We have a family friend who is just a delightful woman. At 70+ years, she's a bit of a hermit and so when she rescued a dog to be part of her life, we were thrilled. Though Tiko was already older, he had a great personality and would get her outdoors for walks and socializing. When Tiko passed away, we were concerned. She no longer had a purpose in life, and she had lost her excuse to leave the house. We knew it would be necessary for us to support her during this time because of all of the unique challenges she would be facing as a senior without much contact with the world outside her home's walls.
It’s never easy to lose a pet, regardless of the circumstances. Nonetheless, people living in their golden years are particularly susceptible to the grief over a deceased animal companion. Loss is one of the most prevalent experiences seniors have, as their parents, spouses, siblings, and friends age and pass away. This loss may even be in addition to common effects of aging, such as reduced mobility and strength.
What's more, many seniors are physically and emotionally isolated, with only the presence of their pets to comfort them. It therefore makes sense that seniors tend to develop strong bonds with their four-legged friends. These connections meet a long list of emotional and physical needs.
To further compound their challenges, as retirees, they no longer have their careers to keep them motivated and focused. While their identity used to be tied up in the work they did, without employment they may feel they can only be useful in caring for a pet. Losing their animal friend represents not only the loss of a companion, but the loss of purpose and meaning in life.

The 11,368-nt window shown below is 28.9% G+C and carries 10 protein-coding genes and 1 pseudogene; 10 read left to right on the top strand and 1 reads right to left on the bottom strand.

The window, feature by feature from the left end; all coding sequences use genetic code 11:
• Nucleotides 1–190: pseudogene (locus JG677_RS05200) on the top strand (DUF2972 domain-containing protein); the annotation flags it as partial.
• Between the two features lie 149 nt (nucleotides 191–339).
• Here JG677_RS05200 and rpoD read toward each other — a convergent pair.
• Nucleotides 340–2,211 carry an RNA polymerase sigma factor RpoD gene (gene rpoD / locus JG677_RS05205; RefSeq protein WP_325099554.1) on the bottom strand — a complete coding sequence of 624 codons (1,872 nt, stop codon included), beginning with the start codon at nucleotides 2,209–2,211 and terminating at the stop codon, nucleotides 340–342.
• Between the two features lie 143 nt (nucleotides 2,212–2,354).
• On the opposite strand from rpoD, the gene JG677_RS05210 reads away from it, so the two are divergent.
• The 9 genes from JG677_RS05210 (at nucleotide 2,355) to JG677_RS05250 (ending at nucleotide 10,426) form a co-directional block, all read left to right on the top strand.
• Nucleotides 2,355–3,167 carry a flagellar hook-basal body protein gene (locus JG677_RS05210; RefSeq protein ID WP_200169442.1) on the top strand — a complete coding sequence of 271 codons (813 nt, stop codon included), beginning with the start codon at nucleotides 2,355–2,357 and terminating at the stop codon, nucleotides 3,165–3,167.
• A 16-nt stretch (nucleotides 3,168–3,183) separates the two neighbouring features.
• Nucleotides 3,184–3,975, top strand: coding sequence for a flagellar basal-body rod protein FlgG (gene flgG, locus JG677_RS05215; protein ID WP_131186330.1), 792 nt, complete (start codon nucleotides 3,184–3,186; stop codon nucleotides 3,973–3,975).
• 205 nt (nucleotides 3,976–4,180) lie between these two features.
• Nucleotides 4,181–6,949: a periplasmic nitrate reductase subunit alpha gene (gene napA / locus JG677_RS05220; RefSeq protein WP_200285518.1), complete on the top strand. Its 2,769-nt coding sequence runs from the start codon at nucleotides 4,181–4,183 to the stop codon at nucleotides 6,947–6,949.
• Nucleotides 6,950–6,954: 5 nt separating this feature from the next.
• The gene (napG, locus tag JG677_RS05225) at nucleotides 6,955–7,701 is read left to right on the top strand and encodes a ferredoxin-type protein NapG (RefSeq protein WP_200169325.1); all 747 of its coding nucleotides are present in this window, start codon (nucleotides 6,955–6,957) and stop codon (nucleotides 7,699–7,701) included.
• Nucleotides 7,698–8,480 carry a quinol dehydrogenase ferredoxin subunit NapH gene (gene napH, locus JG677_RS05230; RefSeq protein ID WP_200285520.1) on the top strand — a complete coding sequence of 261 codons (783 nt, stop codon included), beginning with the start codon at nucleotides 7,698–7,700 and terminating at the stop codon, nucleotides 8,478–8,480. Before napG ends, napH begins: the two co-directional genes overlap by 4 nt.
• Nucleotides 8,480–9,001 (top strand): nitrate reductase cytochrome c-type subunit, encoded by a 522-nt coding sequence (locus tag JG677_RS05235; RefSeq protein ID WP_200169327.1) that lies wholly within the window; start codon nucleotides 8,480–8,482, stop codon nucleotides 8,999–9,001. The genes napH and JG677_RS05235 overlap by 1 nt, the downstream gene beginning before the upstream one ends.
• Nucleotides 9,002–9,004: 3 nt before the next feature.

Wondering how best to support someone in your life in this situation during their golden years? We've got some ideas to help you provide the thoughtful, purposeful, and practical support these individuals may want and need as they say goodbye to yet another friend.
How to Help a Senior Through Pet Loss Grief
An elderly individual facing pet loss needs lots of empathy and support, whether it comes from a family member, friend, neighbour, or other community member. This need may start to develop when the senior faces the pet’s declining health and must make decisions regarding end of life choices for their animal companion. From this time forward, the pain may become overwhelming as the loved one he or she once relied on for friendship and purpose is becomes less and less available.